Top 10 Tips - Approaching Business Angels

Raising equity finance

Growing a business can be very capital intensive with many high-growth businesses burning cash even faster than those that are making losses or are insolvent!

Even if you’re experiencing growth, not having sufficient capital can be terminal and is always in the top three reasons for business failures.

Naturally, the shareholders of a business can inject their personal funds to ensure the business has sufficient capital, but sometimes that may not be enough.

An alternative option is to sell some of the shares in the business to outside parties, commonly known as business angels.

Business angels are private individuals who look to invest in high-growth businesses and help them achieve their goals. They are also individuals who can prove invaluable in terms of business knowledge and arranging introductions with useful contacts.

So if you are thinking about approaching business angels to raise equity finance to help grow your business, here are ATN Partnerships' Top 10 Tips:

Have three business plans

Well, OK - only one business plan but also a two-page ‘investment brief’ and a condensed 7-page version that allows business angels to evaluate the opportunity quickly and decide if it is something they would like to discuss further.

Make some sales

Even if you are selling at a loss, sales traction is vital in proving all sorts of aspects of your business plan such as cost of delivery and returns. It also allows a run-through of the entire production/service cycle from customer engagement to final payment.

It is a great piece of due diligence and has a huge bearing on business valuations.

Understand your forecasts

Yes, although you can get professional help from us here at ATN Partnership in preparing your forecasts, an angel invests in you, not us, so you must understand key metrics and underlying drivers.

We can help make sure that your forecasts add up and ‘hang together’ across profit & loss, balance sheet, and cash flow, but they must be your forecasts.

Have an appropriate valuation

Valuing a business in the angel investment world is partly objective and partly subjective. You could also say it’s part science and part art. But you must have a clear, sensible

valuation, properly underpinned by demonstrative calculations and assumptions from the outset.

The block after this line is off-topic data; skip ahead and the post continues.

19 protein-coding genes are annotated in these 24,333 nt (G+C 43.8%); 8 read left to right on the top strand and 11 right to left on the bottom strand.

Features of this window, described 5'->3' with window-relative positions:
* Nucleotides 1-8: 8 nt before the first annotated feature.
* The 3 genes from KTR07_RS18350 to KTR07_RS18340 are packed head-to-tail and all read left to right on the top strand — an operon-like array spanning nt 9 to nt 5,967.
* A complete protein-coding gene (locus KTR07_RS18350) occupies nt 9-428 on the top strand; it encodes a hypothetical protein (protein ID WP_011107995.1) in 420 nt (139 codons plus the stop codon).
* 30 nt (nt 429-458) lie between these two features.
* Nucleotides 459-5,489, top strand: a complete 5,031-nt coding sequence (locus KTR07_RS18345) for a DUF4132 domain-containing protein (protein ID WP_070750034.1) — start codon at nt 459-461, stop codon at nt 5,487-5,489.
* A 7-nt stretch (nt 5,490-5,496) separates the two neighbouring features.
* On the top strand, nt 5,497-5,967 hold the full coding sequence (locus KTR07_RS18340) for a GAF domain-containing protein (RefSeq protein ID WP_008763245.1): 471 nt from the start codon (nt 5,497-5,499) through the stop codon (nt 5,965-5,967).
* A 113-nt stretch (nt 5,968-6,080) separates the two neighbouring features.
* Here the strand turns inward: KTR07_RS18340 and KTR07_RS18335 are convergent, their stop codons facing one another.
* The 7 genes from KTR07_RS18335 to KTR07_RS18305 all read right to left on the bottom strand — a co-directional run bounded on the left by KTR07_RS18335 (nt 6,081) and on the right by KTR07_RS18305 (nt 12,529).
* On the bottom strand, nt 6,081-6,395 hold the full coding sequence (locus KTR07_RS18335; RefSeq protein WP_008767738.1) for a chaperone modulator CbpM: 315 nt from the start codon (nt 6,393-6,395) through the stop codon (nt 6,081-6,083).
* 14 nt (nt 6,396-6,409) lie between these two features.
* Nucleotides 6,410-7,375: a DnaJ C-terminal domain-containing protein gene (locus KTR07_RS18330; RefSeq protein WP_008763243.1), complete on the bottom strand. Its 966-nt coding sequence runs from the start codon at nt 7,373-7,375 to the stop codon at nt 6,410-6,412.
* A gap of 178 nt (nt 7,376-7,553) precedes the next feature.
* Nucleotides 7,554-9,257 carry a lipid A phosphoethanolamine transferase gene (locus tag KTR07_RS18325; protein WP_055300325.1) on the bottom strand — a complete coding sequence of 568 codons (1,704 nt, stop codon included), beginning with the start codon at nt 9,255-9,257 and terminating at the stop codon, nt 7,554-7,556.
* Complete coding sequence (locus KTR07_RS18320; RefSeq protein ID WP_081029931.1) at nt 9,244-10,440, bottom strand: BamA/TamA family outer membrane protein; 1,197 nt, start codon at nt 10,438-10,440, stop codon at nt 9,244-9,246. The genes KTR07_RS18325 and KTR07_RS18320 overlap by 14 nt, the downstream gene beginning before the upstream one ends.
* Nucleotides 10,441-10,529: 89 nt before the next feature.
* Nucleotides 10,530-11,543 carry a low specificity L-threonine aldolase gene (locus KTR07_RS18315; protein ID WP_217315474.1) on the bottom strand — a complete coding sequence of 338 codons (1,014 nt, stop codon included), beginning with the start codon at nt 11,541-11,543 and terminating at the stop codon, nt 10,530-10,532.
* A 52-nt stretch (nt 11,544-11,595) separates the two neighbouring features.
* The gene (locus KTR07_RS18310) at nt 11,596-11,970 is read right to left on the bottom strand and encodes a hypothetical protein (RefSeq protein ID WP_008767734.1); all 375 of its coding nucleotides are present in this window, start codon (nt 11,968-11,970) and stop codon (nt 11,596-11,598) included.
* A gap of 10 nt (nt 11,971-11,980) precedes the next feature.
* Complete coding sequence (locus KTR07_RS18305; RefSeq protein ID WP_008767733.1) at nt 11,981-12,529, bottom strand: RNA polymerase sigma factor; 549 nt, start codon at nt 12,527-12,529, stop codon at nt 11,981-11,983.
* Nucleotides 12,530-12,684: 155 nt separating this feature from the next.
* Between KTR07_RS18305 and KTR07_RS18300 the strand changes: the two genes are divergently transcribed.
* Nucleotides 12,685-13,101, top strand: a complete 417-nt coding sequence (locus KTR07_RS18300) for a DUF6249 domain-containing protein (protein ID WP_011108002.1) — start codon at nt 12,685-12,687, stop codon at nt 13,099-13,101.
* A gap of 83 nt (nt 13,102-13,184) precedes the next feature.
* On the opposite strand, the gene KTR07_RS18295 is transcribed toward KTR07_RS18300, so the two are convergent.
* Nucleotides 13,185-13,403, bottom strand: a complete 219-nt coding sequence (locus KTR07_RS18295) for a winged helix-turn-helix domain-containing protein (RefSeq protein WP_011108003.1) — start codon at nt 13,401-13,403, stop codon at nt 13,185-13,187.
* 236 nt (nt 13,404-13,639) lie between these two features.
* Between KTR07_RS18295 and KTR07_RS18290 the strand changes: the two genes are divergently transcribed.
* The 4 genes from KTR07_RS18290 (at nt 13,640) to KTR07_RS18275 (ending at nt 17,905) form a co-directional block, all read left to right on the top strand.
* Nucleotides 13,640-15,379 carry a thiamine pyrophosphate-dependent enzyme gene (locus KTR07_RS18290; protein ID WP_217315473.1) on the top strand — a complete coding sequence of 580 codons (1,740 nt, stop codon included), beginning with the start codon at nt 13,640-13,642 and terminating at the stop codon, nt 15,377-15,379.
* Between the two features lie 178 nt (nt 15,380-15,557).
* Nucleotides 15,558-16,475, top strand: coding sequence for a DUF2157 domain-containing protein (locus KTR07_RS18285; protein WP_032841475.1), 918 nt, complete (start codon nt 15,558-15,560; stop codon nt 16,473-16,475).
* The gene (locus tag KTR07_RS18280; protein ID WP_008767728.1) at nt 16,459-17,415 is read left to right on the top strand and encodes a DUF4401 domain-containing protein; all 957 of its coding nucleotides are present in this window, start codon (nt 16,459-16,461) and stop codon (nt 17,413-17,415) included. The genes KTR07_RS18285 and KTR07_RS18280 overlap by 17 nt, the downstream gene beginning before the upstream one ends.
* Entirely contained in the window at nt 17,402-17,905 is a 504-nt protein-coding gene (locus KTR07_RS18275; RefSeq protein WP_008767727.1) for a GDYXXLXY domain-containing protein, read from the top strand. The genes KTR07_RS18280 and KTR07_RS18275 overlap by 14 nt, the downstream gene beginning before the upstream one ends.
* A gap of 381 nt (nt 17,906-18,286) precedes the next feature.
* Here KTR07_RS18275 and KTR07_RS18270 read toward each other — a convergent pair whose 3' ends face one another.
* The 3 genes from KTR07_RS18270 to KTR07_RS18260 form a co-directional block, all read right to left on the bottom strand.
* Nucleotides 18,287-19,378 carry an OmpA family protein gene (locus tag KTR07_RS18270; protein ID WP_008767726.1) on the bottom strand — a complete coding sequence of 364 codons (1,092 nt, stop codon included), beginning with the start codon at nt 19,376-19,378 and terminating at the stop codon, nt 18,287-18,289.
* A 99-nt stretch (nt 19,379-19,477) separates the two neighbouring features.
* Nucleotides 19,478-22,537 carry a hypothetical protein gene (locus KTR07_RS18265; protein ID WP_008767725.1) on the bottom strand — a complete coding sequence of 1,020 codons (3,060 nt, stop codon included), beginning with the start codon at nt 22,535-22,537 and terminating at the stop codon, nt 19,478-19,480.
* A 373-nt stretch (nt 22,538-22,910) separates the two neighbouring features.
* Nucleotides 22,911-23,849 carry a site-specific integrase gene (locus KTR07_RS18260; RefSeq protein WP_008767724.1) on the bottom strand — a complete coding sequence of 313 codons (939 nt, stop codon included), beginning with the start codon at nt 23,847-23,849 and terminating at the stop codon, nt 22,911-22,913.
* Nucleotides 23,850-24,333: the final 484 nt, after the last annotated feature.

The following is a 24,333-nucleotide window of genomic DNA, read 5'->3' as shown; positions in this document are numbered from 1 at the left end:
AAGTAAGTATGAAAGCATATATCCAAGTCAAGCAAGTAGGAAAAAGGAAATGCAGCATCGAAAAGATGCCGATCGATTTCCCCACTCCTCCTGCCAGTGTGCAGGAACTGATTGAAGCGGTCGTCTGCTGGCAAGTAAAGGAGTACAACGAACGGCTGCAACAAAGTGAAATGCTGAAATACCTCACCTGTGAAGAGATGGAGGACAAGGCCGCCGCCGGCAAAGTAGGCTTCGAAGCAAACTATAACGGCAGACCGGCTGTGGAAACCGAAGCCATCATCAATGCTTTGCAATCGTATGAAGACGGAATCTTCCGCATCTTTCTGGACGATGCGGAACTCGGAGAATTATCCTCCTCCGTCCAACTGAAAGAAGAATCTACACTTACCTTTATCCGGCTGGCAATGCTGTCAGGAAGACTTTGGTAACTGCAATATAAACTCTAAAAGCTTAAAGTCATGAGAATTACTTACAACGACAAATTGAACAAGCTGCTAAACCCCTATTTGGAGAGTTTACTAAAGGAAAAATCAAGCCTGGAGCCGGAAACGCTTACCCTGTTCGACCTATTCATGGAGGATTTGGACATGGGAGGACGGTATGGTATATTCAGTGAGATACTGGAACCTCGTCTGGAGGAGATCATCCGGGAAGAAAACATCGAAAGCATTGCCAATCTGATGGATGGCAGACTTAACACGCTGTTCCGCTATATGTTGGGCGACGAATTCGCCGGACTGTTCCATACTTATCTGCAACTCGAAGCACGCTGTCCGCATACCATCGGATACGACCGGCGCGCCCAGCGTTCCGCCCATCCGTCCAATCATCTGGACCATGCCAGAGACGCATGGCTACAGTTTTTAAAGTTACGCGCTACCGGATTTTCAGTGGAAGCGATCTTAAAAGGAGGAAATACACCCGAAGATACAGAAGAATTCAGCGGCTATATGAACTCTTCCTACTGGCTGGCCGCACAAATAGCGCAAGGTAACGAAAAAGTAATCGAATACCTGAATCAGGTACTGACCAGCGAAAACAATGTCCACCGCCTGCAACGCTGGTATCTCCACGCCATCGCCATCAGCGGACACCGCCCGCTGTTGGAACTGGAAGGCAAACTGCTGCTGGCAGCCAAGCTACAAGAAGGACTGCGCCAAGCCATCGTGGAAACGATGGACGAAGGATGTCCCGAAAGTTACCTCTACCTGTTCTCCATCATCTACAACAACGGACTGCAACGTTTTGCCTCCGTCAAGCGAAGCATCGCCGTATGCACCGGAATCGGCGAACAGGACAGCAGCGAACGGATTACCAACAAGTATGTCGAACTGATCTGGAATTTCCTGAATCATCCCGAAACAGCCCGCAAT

Unrealistic valuations are one of the main reasons that angel investors walk away.

Have a clear exit

You need to be able to explain how an angel investor will get their money back, when that will be, and the anticipated profit they can expect. This is usually not something that you need to commit to in your plan, but an angel investor will look for you to have a clear understanding of how the value of their investment will be realised.

How much

You would be amazed how many businesses we speak with that simply do not know how much money they want to raise! You need a number and need to be clear on what the money will be spent on. And your forecasts need to back this up!


Does your business qualify for these government-approved schemes? Qualification can make your business proposition extremely attractive to potential investors from a tax point of view - and you can get pre-approval from HMRC if you do qualify.

Be honest

If there are holes in your management team or if further research is needed that can only be achieved through investment, then flag this in the plan. Asking for funds to help plug certain holes is acceptable - and in any case, any holes will always be uncovered before an investment is made.

Be clear on what role you want the angel investor to play

Getting investment from an angel investor is only part of the process. Some angels seek an active role in the business, and some expect nothing but management accounts and quarterly updates. However, regardless of what an angel investor may want, be clear on what you want from them (other than their money!).

Understand the value add

Far too many business owners refer to selling shares in their business as ‘giving up’ a part of their business. If you crunch the numbers, however, you’ll see that selling a 20% stake in your business would only result in around a 4% loss in the value of your personal stake (at worst!).

And remember - ATN Partnership can help with all of the above, including ensuring your financial forecasts stack up, your business plan is ready to go, and coaching you on presentation and delivery.

Talk to us

If you would like clear, concise, and easy to understand help and advice on any issues that you are concerned about, then you can contact us on 01474 326224. Alternatively, visit our website or email us info@atnpartnership.co.uk.